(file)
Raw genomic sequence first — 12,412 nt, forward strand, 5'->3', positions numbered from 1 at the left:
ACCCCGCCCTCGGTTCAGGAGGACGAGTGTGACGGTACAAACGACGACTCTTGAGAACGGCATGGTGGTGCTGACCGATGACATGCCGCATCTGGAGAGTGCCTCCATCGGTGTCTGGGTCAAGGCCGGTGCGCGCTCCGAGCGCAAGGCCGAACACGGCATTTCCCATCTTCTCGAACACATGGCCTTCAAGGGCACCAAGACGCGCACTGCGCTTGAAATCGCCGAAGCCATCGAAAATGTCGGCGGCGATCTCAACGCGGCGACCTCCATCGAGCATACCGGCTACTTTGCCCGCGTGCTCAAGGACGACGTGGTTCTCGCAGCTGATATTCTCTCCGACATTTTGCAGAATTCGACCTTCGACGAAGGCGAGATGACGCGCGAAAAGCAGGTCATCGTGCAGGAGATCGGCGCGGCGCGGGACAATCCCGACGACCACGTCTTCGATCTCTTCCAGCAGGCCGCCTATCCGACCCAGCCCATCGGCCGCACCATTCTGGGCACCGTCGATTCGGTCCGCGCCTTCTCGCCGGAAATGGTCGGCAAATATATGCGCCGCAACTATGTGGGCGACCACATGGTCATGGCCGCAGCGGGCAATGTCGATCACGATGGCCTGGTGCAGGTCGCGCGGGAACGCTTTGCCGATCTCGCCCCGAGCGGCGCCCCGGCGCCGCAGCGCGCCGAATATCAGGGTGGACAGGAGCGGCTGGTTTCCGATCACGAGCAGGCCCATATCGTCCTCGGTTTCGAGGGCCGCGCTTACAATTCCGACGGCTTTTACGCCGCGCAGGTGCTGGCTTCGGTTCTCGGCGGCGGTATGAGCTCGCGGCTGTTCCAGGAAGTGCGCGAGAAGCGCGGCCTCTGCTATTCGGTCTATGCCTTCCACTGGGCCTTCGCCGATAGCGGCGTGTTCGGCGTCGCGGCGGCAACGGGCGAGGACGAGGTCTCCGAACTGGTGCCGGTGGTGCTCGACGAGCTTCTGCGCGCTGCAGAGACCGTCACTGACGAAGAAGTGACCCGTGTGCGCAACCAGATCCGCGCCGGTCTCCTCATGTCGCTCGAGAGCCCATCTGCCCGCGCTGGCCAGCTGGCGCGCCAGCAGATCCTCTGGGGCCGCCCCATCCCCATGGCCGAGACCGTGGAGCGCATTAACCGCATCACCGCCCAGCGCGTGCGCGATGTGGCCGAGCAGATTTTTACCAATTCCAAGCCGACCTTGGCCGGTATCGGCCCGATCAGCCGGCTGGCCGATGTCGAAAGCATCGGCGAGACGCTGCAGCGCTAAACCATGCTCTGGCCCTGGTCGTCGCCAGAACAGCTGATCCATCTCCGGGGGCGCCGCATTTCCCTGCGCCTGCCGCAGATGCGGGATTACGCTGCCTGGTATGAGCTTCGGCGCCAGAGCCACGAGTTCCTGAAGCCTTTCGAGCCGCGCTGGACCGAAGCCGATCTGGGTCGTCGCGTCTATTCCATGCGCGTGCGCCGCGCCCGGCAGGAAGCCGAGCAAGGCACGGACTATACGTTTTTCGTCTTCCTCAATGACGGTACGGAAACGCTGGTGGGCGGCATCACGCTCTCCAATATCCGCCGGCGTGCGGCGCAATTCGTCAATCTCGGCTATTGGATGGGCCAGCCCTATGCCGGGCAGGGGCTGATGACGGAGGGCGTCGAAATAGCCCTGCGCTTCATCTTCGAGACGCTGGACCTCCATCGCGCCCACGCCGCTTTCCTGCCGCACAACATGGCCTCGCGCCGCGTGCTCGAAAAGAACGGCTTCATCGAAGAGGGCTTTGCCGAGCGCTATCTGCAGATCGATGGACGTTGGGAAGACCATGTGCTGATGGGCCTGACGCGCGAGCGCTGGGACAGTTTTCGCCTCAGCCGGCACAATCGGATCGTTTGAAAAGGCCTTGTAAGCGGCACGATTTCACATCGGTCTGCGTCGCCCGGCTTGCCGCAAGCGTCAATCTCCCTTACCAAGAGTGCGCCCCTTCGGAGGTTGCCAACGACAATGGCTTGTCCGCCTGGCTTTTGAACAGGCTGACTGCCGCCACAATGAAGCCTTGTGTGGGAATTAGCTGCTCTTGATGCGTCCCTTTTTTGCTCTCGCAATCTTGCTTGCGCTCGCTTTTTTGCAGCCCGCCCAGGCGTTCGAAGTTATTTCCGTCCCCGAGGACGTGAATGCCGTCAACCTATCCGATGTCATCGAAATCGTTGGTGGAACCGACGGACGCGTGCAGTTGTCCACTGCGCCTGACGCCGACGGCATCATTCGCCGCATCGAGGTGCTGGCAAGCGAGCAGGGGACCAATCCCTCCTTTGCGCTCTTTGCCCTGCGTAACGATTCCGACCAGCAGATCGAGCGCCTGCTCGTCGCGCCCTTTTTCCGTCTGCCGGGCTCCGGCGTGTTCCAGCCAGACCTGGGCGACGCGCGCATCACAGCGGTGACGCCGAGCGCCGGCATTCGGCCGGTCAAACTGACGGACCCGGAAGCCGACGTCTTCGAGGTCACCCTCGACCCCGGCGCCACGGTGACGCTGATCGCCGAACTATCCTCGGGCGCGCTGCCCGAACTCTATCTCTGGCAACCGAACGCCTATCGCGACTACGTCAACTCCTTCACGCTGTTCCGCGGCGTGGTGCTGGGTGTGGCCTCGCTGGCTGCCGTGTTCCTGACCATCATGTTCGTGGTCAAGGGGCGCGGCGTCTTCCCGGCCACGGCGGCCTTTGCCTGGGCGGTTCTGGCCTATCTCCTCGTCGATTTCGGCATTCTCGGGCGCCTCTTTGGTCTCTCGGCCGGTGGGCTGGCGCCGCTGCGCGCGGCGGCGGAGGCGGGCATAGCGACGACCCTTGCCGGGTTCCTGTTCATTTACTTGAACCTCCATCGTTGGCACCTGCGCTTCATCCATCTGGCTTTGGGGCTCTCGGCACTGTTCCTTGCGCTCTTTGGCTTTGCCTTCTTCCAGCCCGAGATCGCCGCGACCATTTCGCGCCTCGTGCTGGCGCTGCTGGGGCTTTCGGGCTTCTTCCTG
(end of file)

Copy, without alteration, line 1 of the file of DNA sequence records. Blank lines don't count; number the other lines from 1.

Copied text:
Raw genomic sequence first — 12,412 nt, forward strand, 5'->3', positions numbered from 1 at the left: